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Purchase price hike means wind power goes to waste -- Wind turbine owners in Germany hedge their bets and hold off on grid connection

Wind power developers in Germany have held off connecting at least 200 MW of installed new wind power capacity-and may have delayed construction of many more megawatts-until January 1 this year when the country's amended renewable energy law came into force, raising the long term power purchase rate by EUR 0.01/kWh. All wind turbines that start feeding power to the grid in 2009 qualify for the increased rate, which utilities are legally required to pay wind power producers in Germany.

Early warnings last year that the government's approach to introducing the higher rate was likely to result in a large volume of wasted green energy in autumn 2008, leading to higher carbon emissions, went unheeded. "Significant investment will be deferred, wasting many kilowatt hours of green electricity," warned Hermann Albers from Germany's national wind association, the Bundesverband Windenergie (BWE), back in June.

A combined capacity of 1665 MW was installed in Germany last year, almost exactly the same as the 1667 MW in 2007. Data on turbine installations is collected for installed megawatt, when the crane leaves the site, rather than connected megawatt. "We believe owners of some 200 MW of the 1665 MW may have put off commissioning into 2009," says the BWE's Ralf Bischof.

The figure may be higher. Vattenfall Europe Transmission, the network operator covering all of eastern Germany, has so far only registered 221 MW of wind power connected to its grid in 2008, even though installations in the region reached 798 MW. Vattenfall cautions, however, that the full overview for 2008 will not be known for some months yet. In 2007, it connected 614 MW to its network, only 47 MW less than the total 661 MW reported by the industry as installed in its area that year.

Mixed views

The situation could have been much worse, says Johannes Schiel of the power engineering group of Germany's influential mechanical engineering association, the Verband Deutscher Maschinen und Anlagenbau (VDMA). "There are indications that some operators thought about delaying installations into 2009 but that most then reconsidered and stuck to their original schedule," he believes.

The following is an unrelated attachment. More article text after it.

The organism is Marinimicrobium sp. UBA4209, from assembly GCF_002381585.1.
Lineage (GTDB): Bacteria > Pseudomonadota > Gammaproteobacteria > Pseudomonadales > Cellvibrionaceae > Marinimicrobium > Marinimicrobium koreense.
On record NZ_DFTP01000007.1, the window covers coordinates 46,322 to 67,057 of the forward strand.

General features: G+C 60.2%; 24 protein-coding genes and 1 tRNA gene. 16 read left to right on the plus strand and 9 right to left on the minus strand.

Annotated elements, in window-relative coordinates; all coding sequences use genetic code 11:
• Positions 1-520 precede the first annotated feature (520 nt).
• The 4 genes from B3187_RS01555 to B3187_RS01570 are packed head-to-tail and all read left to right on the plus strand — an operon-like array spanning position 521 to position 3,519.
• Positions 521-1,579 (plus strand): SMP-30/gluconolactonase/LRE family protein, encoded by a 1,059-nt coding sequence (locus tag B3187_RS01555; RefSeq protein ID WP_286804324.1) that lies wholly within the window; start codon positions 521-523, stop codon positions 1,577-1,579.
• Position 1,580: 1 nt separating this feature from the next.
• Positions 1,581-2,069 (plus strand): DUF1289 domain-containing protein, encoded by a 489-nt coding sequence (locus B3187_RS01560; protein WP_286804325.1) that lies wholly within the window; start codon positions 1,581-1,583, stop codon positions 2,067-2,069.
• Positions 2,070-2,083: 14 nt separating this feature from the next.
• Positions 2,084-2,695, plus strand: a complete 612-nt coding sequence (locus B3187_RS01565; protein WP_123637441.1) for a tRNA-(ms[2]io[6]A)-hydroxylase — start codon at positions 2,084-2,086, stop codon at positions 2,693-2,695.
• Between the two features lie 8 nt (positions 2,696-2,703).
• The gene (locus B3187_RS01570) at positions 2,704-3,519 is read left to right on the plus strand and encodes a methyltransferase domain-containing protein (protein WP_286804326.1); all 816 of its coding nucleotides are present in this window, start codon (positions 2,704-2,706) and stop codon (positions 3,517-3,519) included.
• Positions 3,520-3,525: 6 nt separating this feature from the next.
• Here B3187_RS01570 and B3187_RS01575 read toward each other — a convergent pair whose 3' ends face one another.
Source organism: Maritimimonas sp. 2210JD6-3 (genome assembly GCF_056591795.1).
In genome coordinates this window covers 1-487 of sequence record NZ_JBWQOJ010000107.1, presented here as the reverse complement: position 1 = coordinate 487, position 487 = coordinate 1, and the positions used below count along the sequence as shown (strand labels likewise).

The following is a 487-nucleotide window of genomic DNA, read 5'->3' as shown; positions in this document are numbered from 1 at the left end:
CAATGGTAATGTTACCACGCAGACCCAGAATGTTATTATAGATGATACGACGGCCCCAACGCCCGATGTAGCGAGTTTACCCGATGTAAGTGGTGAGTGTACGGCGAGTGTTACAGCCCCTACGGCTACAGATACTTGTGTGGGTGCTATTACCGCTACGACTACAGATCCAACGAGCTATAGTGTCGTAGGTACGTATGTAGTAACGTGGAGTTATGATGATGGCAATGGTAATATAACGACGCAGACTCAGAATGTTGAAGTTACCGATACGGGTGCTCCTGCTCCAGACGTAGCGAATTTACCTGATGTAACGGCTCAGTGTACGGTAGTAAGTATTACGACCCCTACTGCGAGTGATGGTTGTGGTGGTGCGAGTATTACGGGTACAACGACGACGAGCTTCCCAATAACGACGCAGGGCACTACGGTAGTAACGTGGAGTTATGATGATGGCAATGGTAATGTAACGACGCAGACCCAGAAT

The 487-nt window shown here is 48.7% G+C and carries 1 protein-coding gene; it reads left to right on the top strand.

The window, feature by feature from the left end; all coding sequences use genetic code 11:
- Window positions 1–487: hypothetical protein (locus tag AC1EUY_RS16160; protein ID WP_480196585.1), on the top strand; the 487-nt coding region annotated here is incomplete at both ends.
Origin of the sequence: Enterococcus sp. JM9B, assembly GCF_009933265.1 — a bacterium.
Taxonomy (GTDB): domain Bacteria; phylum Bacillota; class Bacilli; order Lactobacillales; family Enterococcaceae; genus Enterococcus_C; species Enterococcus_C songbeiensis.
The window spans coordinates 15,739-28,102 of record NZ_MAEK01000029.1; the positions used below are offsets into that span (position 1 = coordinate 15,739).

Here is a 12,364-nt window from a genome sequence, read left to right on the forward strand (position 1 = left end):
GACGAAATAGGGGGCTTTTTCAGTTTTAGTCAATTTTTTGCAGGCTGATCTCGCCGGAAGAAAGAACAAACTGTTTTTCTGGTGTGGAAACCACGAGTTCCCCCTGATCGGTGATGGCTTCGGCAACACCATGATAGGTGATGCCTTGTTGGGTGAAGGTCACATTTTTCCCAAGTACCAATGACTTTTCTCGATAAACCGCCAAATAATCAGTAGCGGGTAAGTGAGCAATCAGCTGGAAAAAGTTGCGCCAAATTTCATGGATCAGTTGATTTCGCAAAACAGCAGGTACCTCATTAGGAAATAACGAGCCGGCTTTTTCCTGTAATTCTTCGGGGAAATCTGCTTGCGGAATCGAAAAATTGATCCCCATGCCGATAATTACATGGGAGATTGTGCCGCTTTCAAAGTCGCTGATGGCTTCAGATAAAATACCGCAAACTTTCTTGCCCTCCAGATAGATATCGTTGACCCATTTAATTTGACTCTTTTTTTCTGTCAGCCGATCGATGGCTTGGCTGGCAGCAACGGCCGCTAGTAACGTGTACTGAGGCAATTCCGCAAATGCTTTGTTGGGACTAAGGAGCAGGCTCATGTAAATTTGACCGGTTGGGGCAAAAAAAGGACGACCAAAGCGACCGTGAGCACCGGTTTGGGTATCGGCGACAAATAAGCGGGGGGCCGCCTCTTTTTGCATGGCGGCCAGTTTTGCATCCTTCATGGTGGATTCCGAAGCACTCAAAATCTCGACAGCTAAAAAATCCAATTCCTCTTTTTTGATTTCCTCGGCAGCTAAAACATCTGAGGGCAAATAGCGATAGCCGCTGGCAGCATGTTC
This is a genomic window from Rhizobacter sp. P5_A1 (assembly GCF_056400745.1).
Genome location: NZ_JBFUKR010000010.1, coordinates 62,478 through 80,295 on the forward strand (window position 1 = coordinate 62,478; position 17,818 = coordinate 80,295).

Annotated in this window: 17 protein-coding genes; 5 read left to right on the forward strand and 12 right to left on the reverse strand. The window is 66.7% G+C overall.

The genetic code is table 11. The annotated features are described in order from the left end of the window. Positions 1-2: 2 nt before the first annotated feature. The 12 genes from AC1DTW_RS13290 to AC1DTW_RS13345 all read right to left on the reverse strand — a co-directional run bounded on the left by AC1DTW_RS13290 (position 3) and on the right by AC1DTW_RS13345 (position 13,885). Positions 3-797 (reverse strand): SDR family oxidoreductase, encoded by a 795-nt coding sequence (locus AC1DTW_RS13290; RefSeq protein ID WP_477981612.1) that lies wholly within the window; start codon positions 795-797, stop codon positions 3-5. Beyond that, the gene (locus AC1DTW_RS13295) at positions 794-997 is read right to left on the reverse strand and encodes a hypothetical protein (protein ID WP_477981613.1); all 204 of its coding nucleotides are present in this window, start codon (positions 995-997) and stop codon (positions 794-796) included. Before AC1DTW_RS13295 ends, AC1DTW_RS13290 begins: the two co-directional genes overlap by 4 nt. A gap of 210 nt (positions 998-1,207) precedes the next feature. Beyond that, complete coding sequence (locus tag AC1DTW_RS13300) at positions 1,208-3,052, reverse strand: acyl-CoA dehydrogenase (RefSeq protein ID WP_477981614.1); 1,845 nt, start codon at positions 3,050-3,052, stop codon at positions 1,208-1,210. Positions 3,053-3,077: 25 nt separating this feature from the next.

If the higher payment rate had been introduced in summer 2008, when the cornerstones of the new law were decided, the government would not have seen such inadvertent waste, says Schiel. He believes delaying the payment increase to the beginning of 2009 took some of the "drive" out of project development. Nevertheless, the new installations in 2008 were higher than the 1400-1600 MW that had been expected earlier in the year and demonstrate that the German market has stabilised, Schiel says.

Some commercial wind project developers insist it was unnecessary for owners to hold off connection of their turbines to secure a fair profit. Experienced veterans of the industry, Jüwi and WPD, chose not to postpone commissioning, saying their projects were economically viable at the 2008 payment rate. "We had few installations at the end of the year and to postpone projects from the autumn made no sense in view of agreed delivery dates, booked crane availability and other logistical factors," says Jüwi's Christian Hinsch. From WPD, Christian Schnibbe adds: "As the largest developer in Germany, we didn't want to open ourselves to accusations of profiteering." WPD installed 120 MW in 2008.

Weighing risk

Staying offline to boost profit entails risk. Germany's renewable energy law defines commissioning as the placing in service of a plant for the first time after a technical state of operational readiness has been reached. The suspicion shared by PricewaterhouseCoopers, among others, is that some wind plant operators achieved readiness at the end of 2008, but waited until 2009 to put them in service.

Wind farm operators enjoy a degree of latitude in interpreting the regulation, since the law does not precisely define "placing in service" nor "technical state of operational readiness." On the other hand, it does require grid network operators to connect renewable plant to the grid without delay.

"In legal terms, deciding when a turbine is commissioned is a controversial matter. The critical point seems to be once a connection to the network exists," says Bischof. "The BWE legal committee recommends that if a turbine is not to be considered commissioned, do not make a grid connection since otherwise the decision likely falls into the hands of the network operator."

Another issue is manufacturer warrantees on turbines. "If a turbine is left standing for weeks, guarantee issues arise," says Bischof. "It's not good for a turbine to stand unused for any length of time, especially at the beginning of service." Of particular concern is the risk of damage to gearbox bearings and generators. BWE believes that most of its members resisted the temptation of greater profit to avoid putting their machine warrantees at risk. "After consultation with their legal advisors, many project developers decided to commission their projects in 2008 as originally planned," says BWE's Dieter Fries.

The new rates pay EUR 0.092/kWh for at least five years, compared with EUR 0.0803/kWh in 2008, before being reduced in steps over the next 15 years, depending on the productivity of the site. With rates up and turbine prices falling, healthy market growth is now anticipated, in part due to projects held over from 2008. Schiel anticipates some 2 GW of new capacity in 2009 and perhaps even more in 2010, depending on whether the wind lobby is successful in its efforts to get stringent rules on turbine height and turbine distance to dwellings relaxed. Total installed wind power capacity in Germany was 23.9 GW at the end of last year, says BWE.

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